Children run away from homes that have become unbearable through poverty, abuse, violence and neglect. In the UK, 100,000 children under 16 years of age run away from home every year—the equivalent of one child every five minutes. Andy McCullough, Head of Policy and Public Affairs at Railway Children, understands these issues better than most.
When Andy was seven years old his father committed suicide. Andy spent much of his youth in a state-run children's home and living on the streets, exposed to violence, sexual exploitation and substance abuse. In his early 20s, following several positive influences, Andy changed the direction of his life, went back to school and began a career in community service.
I now work for Railway Children, which embraces my inner rebel and provides me with a platform to fight for street children in a very real and impactful way.
Andy Mccullough, Head of Policy and Public Affairs at Railway Children
Andy's experience makes him passionate about ensuring that there are safety nets in place for those who feel out of options. "I carry my history with me every day," said Andy. "I recognize that I am one of the lucky ones. I was frustrated, always getting in trouble with the police, and found I enjoyed working with people and helping them. I now work for Railway Children, which embraces my inner rebel and provides me with a platform to fight for street children in a very real and impactful way."
Railway Children began its work in India, in response to its founder's horror at the sheer number of children arriving unaccompanied by train on a daily basis in Mumbai. They now work in India, East Africa and the UK. Railway Children supports research, raises awareness of the issues, and funds projects promoting activities such as outreach to children about the realities of living on the streets, providing safe spaces for children to go, family therapy and other programs to help bring families out of poverty.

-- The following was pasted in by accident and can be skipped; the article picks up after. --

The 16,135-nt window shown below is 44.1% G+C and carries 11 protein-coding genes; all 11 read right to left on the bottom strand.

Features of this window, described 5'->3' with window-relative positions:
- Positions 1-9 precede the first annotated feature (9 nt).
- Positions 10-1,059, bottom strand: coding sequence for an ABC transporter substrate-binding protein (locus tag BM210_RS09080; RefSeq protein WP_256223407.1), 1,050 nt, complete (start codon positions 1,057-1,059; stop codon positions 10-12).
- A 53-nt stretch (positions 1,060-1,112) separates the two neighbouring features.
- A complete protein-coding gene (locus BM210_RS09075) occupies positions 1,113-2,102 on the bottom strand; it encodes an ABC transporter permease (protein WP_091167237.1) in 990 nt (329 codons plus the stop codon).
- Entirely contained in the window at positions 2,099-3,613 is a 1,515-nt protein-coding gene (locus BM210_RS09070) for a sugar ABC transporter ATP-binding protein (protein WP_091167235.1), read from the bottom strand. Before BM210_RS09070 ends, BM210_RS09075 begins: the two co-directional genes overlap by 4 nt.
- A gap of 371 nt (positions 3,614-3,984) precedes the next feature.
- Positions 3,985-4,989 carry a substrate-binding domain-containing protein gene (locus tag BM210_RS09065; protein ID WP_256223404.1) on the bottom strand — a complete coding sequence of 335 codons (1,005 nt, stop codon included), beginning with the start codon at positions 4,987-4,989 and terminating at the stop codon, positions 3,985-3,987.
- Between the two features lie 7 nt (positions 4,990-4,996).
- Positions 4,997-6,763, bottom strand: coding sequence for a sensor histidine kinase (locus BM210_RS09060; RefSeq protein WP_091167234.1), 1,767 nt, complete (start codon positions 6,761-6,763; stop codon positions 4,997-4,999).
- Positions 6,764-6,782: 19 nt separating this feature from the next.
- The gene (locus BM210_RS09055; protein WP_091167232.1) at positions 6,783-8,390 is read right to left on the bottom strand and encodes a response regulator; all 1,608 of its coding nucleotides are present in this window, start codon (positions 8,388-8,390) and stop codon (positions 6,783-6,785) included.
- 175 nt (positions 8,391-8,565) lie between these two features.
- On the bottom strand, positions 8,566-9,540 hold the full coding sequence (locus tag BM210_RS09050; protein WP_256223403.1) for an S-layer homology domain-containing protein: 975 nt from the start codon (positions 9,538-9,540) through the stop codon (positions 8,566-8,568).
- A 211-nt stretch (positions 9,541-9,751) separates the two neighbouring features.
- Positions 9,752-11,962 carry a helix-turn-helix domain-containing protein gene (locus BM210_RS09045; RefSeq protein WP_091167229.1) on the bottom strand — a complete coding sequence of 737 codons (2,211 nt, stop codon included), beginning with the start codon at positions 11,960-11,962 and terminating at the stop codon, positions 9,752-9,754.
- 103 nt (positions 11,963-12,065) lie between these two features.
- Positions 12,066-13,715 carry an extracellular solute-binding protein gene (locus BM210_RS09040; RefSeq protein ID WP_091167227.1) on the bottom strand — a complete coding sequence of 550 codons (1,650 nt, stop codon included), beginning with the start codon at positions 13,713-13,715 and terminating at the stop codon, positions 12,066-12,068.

But as Andy comments, "This is not a zero cost option. Local authorities have hard choices about where to spend their money. To be effective all the resources out there need to pull together." Andy chairs the English Coalition for Runaway Children, a group collaborating and working tactically to take campaigns to government, which he said is having an effect in the UK. "Representatives from the Home Office and the Department of Education now attend our meetings and are listening to our recommendations."
Railway Children's corporate partners generate 45 percent of the income needed to keep their work going, helping them reach more than 28,000 children every year.
"White & Case has a long history of charitable contributions but we felt if we were strategic we could do more and make more of an impact. By choosing one charity on which to focus our efforts, we can make our fundraising go further," said Mark Goodrich, partner and chair of the London office's Charity Partnership Committee. "We wanted our people to feel involved and invested in the charity we chose, so we asked them to nominate a charity they felt strongly about. From there the committee drew up a shortlist and asked the London office to vote. Railway Children won over 70 percent of the vote."
Lawyers and staff from the London office have been involved in a number of fundraising activities for Railway Children, including half marathon races, a climbing event to the three highest peaks in the UK and bake sales, raising more than £36,000.
"We have also taken our involvement with Railway Children beyond fundraising. We are delighted with our fundraising efforts and look forward to raising more next year; however, we also wanted to utilize our skills to help in a practical way," said Mark. In collaboration with Railway Children, the London office recently included four young people from New Horizons in its Employability Program, which offers an introduction to the work environment. New Horizons is a youth center in London whose outreach work is funded by Railway Children.
As Andy McCullough knows, these young people are some of the lucky ones. "Without these programs, who knows where those young people would be now. But today their futures are positive. We just need to keep working to ensure that's the same for all young people."